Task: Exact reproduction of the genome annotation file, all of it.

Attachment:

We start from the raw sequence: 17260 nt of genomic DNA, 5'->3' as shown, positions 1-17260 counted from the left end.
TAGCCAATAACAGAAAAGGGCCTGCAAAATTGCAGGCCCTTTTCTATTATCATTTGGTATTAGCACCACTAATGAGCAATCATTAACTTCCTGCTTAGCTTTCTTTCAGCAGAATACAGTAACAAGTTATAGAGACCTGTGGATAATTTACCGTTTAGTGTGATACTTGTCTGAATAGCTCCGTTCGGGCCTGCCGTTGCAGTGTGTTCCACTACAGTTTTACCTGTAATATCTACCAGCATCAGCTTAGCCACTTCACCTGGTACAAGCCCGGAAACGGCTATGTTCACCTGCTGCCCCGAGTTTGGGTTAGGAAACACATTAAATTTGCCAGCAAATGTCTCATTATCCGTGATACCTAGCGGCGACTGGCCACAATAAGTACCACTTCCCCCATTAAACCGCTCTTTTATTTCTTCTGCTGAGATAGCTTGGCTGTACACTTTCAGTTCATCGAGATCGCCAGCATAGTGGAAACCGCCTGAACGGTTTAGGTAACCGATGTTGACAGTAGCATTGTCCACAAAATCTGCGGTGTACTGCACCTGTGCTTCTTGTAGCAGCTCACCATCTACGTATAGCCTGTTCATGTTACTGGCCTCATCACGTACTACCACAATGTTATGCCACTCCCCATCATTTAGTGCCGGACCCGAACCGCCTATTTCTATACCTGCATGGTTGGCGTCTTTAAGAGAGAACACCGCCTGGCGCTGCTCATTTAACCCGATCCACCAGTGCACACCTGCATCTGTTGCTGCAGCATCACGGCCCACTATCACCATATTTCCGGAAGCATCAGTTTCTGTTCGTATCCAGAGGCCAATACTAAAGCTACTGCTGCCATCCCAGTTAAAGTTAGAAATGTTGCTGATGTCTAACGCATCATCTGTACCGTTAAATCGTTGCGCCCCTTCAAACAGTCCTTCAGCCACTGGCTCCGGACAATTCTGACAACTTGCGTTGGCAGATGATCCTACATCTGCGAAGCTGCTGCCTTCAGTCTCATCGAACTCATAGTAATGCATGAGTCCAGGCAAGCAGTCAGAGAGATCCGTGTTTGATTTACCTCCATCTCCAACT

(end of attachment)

We start from the raw sequence: 17260 nt of genomic DNA, 5'->3' as shown, positions 1-17260 counted from the left end.
TAGCCAATAACAGAAAAGGGCCTGCAAAATTGCAGGCCCTTTTCTATTATCATTTGGTATTAGCACCACTAATGAGCAATCATTAACTTCCTGCTTAGCTTTCTTTCAGCAGAATACAGTAACAAGTTATAGAGACCTGTGGATAATTTACCGTTTAGTGTGATACTTGTCTGAATAGCTCCGTTCGGGCCTGCCGTTGCAGTGTGTTCCACTACAGTTTTACCTGTAATATCTACCAGCATCAGCTTAGCCACTTCACCTGGTACAAGCCCGGAAACGGCTATGTTCACCTGCTGCCCCGAGTTTGGGTTAGGAAACACATTAAATTTGCCAGCAAATGTCTCATTATCCGTGATACCTAGCGGCGACTGGCCACAATAAGTACCACTTCCCCCATTAAACCGCTCTTTTATTTCTTCTGCTGAGATAGCTTGGCTGTACACTTTCAGTTCATCGAGATCGCCAGCATAGTGGAAACCGCCTGAACGGTTTAGGTAACCGATGTTGACAGTAGCATTGTCCACAAAATCTGCGGTGTACTGCACCTGTGCTTCTTGTAGCAGCTCACCATCTACGTATAGCCTGTTCATGTTACTGGCCTCATCACGTACTACCACAATGTTATGCCACTCCCCATCATTTAGTGCCGGACCCGAACCGCCTATTTCTATACCTGCATGGTTGGCGTCTTTAAGAGAGAACACCGCCTGGCGCTGCTCATTTAACCCGATCCACCAGTGCACACCTGCATCTGTTGCTGCAGCATCACGGCCCACTATCACCATATTTCCGGAAGCATCAGTTTCTGTTCGTATCCAGAGGCCAATACTAAAGCTACTGCTGCCATCCCAGTTAAAGTTAGAAATGTTGCTGATGTCTAACGCATCATCTGTACCGTTAAATCGTTGCGCCCCTTCAAACAGTCCTTCAGCCACTGGCTCCGGACAATTCTGACAACTTGCGTTGGCAGATGATCCTACATCTGCGAAGCTGCTGCCTTCAGTCTCATCGAACTCATAGTAATGCATGAGTCCAGGCAAGCAGTCAGAGAGATCCGTGTTTGATTTACCTCCATCTCCAACT